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November 2008



Ten Rules of Small Cap Biotech Investing: Lessons From the Ugly

November 24, 2008 – Comments (1)

Those who do not learn from their mistakes are doomed to repeat them. That's why I've closely studied small cap biotechs that have failed over the last two years. If you've read my blog for the last month, you'll have read about the rules I've developed for spotting tomorrow's Ugly biotech stocks when they're still just Bad biotech stocks. Here, in my last post about Ugly biotechs, are the full set of ten rules of baby biotech investing, along with a special bonus Meta-rule that will guarantee you never again lose money investing in these companies.  [more]



Ugly lessons in biotech: Avoid binary events

November 20, 2008 – Comments (1) | RELATED TICKERS: DNDNQ , CRME , LGND

I had originally planned to make Biotech Rule #9 the one about investing based solely on pundit opinion, then decided that there was another rule that really needed to be established. So my prior Rule #9 is now Rule #10, and what I had in mind for Rule #10 will now be a biotech Meta-Rule, a rule that renders all the other rules irrelevant. But that's for the next post. For now, I want to address the issue that impoverishes biotech investors more than any other, which is the practice of investing in small cap biotechs immediately before an important binary event such as phase III data or an FDA decision.  [more]



Ugly lessons from Biotech: Exelixis

November 11, 2008 – Comments (2) | RELATED TICKERS: EXEL , ALTU , ARQL

In June 2007 Exelixis was riding high with a market cap well over a billion dollars, despite having no marketed products and in fact never having progressed a developmental compound to a phase III trial. The apparent reasons for the premium Exelixis enjoyed over other small biotechs were the sheer number of early stage products in the pipeline, as well as the company's ability to generate partnerships with larger pharmaceutical companies. Two major collaborations were with Genentech and Glaxo. The Glaxo deal seemed particularly significant as it allowed Glaxo to license several of Exelixis's early stage compounds. Ultimately, Glaxo only decided to continue the collaboration on one compound and walked away from the remainder of the deal. In 2008 Exelixis stock began a stuttering decline with intermittent rebounds at successively lower peaks. The decline accelerated with the broad market collapse in October and Exelixis now trades at a 350M cap, a 70% decline from recent highs. The Genentech collaboration remains intact on an early phase compound.  [more]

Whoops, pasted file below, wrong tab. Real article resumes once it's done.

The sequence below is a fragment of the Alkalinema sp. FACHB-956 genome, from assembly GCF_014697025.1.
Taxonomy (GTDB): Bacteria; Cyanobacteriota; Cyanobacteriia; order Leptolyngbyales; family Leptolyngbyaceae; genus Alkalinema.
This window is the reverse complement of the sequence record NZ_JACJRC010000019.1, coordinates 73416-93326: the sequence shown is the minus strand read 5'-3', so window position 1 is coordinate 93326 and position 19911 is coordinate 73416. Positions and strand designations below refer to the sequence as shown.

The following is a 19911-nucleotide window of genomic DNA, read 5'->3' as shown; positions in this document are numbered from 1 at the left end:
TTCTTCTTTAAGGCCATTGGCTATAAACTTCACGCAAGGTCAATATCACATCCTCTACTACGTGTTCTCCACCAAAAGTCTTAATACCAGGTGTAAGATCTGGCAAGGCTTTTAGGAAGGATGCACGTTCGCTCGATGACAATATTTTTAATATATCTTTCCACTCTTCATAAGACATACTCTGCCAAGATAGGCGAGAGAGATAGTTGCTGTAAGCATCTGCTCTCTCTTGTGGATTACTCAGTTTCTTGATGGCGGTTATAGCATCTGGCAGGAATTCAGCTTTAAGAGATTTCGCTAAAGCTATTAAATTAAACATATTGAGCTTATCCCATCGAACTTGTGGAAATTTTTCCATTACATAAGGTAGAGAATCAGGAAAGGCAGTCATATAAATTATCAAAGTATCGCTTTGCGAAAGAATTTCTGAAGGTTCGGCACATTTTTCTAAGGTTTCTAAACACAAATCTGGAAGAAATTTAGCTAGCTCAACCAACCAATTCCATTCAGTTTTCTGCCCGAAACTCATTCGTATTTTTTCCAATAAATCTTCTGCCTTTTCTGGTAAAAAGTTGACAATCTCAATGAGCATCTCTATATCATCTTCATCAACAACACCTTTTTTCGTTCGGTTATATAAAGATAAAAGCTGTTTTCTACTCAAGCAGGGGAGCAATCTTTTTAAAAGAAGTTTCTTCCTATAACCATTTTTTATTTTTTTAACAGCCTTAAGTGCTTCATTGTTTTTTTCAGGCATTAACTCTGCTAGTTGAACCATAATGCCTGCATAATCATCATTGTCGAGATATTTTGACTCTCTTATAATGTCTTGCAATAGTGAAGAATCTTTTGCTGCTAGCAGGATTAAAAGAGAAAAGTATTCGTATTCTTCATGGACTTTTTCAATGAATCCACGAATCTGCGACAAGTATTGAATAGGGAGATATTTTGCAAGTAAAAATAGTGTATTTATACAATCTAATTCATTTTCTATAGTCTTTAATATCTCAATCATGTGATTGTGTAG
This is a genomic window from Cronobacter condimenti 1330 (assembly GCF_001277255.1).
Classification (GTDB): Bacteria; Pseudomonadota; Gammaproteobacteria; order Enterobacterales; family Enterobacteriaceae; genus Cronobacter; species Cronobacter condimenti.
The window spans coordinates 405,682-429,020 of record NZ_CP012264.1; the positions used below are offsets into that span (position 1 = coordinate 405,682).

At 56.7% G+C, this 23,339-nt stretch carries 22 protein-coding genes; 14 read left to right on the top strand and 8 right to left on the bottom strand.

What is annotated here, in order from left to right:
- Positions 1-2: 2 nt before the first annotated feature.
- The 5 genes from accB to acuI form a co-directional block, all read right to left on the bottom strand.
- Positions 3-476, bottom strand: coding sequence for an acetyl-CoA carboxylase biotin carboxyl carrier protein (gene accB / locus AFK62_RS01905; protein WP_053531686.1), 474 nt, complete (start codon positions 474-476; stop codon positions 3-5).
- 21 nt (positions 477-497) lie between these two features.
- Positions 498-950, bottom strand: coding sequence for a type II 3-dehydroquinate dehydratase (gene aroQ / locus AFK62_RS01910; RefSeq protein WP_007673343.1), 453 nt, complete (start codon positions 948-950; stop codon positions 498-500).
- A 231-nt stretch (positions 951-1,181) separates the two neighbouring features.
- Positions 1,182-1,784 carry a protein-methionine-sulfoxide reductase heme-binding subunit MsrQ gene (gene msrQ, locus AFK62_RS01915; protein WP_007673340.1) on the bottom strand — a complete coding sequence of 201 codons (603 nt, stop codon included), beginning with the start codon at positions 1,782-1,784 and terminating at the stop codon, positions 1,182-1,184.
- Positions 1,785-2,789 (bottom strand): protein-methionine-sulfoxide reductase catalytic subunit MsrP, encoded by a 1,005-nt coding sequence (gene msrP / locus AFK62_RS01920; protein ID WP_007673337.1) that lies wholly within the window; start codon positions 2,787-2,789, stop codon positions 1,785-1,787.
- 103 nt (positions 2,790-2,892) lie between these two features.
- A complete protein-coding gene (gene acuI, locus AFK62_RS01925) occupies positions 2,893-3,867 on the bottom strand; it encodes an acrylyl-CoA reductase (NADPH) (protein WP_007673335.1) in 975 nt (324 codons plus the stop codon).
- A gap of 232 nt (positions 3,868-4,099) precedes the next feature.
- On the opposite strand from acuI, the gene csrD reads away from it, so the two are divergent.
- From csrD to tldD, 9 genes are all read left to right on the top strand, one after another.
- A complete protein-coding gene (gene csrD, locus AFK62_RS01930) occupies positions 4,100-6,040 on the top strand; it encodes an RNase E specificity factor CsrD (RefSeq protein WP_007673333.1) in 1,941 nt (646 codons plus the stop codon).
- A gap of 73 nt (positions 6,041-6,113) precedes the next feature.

Ugly lessons in Biotech: Pay attention to interim data from phase III trials

November 05, 2008 – Comments (2) | RELATED TICKERS: NFLD

One of the fascinating things about baby biotech blow-ups is that they so often seem obvious in hindsight. The ability of these stocks to remain afloat despite seemingly ominous news is testimony to the tenaciousness of investors clinging to their beloved companies. Unfortunately the market awards no credit for loyalty. To avoid losing money in biotech, it is critical to have the objectivity to realize when you have made an investing error as well as the self-discipline to sell at a loss when the risk/reward ratio becomes unfavorable.  [more]

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